Bank examiner pulls a fast one
There can’t be a bank examiner more enterprising than this one.
A bank examiner at the central bank, Bangko Sentral ng Pilipinas (BSP), found it irresistible to own a rural bank while being a bank regulator himself. Not only did he take over a rural bank in a far-flung province, he also borrowed P800,000 from the BSP provident fund to purchase a building, which then leased office space to this rural bank.
This bank examiner has been suspended and is now facing charges in court filed by the BSP. And his rural bank had been shut down by the central bank.
The funny thing was, at the time the BSP was building up the case against this conflicted bank examiner, he was still reporting to the office every day.
BSP officials lamented that he couldn’t be easily sacked because of restrictions under the civil service law. Doris C. Dumlao
Tony Boy takes a partner
The TV firm Associated Broadcasting Corp. or ABC-5, of Antonio “Tony Boy” Cojuangco will start broadcasting programs produced by its new Malaysian partner Media Prime Berhad on Aug. 1 in a bid to revive its flagging fortunes.
Ranking company officials said Tony Boy’s group—which includes former finance secretary Jose “Titoy” Pardo and Bank of Commerce president Raul de Mesa—initially explored the possibility of bringing in Media Prime Berhad as some form of equity partner, but were deterred by the constitutional prohibition on foreign ownership of media outfits.
“Instead, we will just co-produce programs and air them on Channel 5,” an official said.
Eventually, all programs to be aired on ABC-5 will be Media Prime programs, or at least co-produced, leaving the station’s news programs as the only ones of purely local content. Daxim Lucas
High and dry
SM Investments Corp. officials recently showed off the company’s 6,000-hectare Hamilo Coast mixed-use development in Batangas province to awestruck members of the media—part of the company’s drive to further drum up interest in the project.
Ever since Hamilo Coast was unveiled, officials of high-end property developer Landco Pacific, which owns the adjacent enclave for the ultra-rich, the Punta Fuego, have quietly fretted on how the SM mega project will affect their fortunes.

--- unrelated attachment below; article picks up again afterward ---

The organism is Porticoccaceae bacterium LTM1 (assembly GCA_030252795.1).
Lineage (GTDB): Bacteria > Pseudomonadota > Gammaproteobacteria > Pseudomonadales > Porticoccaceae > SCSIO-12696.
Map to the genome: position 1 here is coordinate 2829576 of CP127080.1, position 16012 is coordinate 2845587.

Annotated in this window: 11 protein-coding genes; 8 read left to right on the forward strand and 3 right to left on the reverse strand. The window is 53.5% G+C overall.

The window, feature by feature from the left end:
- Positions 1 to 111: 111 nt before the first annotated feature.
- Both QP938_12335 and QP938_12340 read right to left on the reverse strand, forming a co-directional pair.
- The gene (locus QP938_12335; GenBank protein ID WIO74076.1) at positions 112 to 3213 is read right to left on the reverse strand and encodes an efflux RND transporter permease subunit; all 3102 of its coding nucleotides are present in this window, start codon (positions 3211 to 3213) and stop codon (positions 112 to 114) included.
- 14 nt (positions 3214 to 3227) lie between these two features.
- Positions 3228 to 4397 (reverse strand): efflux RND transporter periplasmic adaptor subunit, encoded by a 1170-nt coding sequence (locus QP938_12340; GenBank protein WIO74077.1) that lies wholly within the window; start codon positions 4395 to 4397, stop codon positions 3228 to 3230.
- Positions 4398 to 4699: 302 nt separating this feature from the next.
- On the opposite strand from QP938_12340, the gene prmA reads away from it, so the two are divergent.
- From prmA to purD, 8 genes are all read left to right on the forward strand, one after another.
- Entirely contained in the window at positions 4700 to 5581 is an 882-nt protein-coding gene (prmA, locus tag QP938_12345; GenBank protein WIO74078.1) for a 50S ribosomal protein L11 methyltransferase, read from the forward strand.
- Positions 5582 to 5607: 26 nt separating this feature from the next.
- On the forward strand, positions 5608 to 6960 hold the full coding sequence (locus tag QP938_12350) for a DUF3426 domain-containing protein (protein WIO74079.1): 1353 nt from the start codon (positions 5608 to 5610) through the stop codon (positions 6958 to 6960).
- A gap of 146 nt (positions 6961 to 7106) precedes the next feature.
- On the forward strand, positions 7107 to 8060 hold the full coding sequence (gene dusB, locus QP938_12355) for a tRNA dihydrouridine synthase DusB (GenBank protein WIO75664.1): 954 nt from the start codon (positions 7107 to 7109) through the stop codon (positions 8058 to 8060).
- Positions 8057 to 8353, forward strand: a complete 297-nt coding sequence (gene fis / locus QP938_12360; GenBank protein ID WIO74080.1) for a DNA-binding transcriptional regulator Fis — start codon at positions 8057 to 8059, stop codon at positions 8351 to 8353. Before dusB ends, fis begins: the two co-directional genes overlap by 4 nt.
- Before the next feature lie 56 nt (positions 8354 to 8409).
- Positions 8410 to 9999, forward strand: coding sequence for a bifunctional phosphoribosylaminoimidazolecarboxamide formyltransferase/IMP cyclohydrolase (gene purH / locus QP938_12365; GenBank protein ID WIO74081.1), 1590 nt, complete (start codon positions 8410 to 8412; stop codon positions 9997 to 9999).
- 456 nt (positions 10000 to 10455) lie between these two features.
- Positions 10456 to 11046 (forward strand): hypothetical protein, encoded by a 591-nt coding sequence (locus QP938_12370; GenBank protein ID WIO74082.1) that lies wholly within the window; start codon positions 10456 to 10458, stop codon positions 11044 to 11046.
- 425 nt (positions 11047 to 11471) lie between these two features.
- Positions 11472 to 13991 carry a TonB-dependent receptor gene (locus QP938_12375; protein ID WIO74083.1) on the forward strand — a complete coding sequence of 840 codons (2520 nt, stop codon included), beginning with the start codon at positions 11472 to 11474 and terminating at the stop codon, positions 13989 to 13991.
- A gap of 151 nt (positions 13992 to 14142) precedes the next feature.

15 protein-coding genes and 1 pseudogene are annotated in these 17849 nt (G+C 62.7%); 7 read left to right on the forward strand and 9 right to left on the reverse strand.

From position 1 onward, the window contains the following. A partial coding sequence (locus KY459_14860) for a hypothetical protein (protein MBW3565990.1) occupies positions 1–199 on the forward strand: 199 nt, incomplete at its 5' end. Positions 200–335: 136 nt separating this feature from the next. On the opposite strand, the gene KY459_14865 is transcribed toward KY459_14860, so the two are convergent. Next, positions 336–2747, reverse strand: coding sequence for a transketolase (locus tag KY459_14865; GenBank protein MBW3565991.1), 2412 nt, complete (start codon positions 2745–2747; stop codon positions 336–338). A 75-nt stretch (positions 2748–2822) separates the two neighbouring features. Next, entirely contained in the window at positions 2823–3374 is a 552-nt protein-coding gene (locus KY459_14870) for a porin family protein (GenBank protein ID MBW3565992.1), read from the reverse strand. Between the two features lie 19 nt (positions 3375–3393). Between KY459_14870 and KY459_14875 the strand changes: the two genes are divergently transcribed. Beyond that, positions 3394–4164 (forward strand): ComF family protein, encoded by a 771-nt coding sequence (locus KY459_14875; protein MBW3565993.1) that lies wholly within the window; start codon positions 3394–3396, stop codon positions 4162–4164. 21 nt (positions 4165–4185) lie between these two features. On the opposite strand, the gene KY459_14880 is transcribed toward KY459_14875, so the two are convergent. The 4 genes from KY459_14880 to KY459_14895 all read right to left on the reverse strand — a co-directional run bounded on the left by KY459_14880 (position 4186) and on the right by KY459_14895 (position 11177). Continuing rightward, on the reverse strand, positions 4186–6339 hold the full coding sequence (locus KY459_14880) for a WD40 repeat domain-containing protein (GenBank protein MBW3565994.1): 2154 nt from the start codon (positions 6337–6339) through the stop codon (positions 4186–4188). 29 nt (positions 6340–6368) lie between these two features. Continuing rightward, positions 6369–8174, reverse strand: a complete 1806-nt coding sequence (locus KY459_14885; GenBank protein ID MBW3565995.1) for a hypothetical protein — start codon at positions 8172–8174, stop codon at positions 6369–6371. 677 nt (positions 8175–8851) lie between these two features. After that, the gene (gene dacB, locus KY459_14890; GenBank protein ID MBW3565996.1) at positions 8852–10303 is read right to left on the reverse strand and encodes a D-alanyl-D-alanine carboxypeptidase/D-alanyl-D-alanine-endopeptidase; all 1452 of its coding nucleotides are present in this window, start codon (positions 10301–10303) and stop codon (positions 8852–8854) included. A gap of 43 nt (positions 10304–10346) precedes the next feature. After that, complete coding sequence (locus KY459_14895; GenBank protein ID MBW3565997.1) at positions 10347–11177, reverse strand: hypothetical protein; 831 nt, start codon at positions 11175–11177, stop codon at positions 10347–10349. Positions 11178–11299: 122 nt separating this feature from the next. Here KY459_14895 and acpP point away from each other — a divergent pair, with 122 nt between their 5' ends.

One thing they are counting on to level the playing field a bit is the shortage of potable water in the area.
“Just ask them. Where will they get their water?” said a ranking Landco official with a chuckle.
As it stands, the local water district has trouble supplying the needs of the local community and Punta Fuego, which is occupied largely on weekends only.
The likely answer for SM Investments’ Hamilo Coast would be an expensive “reverse osmosis” water treatment facility that would supply the water requirements of the huge community.
High-flying SM Investments will have to draw on its well of experience if it hopes to bring down the cost of water in the area—through economies of scale or through direct subsidies. Daxim Lucas
GSIS springs a trap
The Lopez family that runs the power retailer Manila Electric Co. (Meralco) seems to have won the initial round of the battle for Meralco against board member Winston Garcia, president of the Government Service Insurance System (GSIS), and things are beginning to quiet down.
But pro-Garcia insiders say the fight is far from over.
Putting on a brave face after their recent setback, one official who moves in the inner circle of the Gloria Macapagal-Arroyo administration said the legal battle would now likely go all the way to the Supreme Court.
“That’s what Winston wanted all along,” he said, quite confidently. “The Lopezes made a mistake by falling into this trap.”
It remains unclear how this “trap” is supposed to work. But the buzz around town that has been gathering intensity over recent weeks is that the GSIS assault on the Lopez family’s crown jewel is meant to soften it up for an eventual buy-in by a prominent businessman who is looking for new investment opportunities. Who is he? Clue No. 1: He is not a Chinese-Filipino tycoon, or “taipan.” Clue No. 2: He is cash-rich. Daxim Lucas
©2008 www.inquirer.net all rights reserved
Send your feedback here